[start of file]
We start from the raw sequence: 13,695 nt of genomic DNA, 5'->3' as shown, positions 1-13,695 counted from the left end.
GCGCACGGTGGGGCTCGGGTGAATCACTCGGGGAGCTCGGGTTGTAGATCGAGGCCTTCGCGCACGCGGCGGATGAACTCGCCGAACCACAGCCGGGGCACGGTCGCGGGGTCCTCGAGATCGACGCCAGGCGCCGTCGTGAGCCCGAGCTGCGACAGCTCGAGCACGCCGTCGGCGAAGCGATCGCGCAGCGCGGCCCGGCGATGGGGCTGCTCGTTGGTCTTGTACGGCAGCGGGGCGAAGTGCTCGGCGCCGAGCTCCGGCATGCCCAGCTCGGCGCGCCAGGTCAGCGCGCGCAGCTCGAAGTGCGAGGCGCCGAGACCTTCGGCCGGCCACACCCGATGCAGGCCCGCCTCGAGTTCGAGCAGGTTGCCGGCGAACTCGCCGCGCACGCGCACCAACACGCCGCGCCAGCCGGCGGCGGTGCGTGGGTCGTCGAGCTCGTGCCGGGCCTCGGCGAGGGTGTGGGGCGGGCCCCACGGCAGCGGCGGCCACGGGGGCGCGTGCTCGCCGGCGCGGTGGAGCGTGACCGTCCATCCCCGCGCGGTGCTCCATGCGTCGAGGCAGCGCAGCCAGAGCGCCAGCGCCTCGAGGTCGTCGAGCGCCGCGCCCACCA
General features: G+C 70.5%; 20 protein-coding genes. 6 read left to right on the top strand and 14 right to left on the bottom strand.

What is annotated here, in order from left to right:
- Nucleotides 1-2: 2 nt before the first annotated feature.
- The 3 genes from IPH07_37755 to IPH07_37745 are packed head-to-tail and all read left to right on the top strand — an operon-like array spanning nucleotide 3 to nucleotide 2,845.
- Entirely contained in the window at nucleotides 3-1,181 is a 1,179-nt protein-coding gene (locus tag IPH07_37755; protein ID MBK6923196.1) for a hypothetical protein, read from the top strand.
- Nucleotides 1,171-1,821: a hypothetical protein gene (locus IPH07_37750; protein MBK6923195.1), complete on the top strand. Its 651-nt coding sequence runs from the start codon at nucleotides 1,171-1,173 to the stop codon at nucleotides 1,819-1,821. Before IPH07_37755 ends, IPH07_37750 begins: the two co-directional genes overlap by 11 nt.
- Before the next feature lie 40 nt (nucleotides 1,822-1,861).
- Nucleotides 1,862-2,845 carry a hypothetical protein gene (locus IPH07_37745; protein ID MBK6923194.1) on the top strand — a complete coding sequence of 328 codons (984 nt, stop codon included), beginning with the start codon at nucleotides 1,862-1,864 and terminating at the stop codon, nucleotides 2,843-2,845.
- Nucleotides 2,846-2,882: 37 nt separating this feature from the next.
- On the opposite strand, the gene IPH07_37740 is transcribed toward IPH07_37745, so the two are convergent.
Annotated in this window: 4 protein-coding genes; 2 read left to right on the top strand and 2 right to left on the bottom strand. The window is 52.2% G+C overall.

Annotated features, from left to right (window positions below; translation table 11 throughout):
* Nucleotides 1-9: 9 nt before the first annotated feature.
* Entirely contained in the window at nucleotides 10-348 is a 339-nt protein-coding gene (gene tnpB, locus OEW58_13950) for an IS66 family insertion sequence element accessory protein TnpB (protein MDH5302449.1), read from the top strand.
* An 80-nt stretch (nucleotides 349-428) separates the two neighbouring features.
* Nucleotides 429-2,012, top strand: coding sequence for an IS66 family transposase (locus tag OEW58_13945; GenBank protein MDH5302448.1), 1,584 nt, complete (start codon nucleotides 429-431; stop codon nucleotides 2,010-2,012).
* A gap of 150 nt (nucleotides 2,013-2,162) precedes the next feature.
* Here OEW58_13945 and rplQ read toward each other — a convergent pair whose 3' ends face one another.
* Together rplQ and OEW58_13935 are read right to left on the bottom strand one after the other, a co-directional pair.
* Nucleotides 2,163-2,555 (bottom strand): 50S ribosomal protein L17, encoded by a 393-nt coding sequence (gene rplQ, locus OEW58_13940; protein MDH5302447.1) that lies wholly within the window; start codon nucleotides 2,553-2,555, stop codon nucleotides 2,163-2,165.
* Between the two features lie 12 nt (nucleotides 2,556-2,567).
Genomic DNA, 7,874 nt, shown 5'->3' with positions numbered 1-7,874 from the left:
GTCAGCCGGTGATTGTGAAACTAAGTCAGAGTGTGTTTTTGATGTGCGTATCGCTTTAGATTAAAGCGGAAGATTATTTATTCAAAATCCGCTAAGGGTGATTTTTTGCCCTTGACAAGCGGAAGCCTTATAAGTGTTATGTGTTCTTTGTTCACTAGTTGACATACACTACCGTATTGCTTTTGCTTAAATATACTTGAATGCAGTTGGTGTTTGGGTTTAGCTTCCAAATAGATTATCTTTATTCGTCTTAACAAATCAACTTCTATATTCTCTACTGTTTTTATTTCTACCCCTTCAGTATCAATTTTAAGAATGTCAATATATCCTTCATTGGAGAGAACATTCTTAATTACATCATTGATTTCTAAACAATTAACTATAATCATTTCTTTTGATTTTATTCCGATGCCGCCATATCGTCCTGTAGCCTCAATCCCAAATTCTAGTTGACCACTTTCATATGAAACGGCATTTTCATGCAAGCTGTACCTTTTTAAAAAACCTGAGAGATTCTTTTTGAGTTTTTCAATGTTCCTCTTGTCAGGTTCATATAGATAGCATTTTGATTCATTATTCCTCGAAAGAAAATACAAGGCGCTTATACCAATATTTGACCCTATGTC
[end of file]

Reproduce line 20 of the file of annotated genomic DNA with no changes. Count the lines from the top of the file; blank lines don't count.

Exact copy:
* Here OEW58_13945 and rplQ read toward each other — a convergent pair whose 3' ends face one another.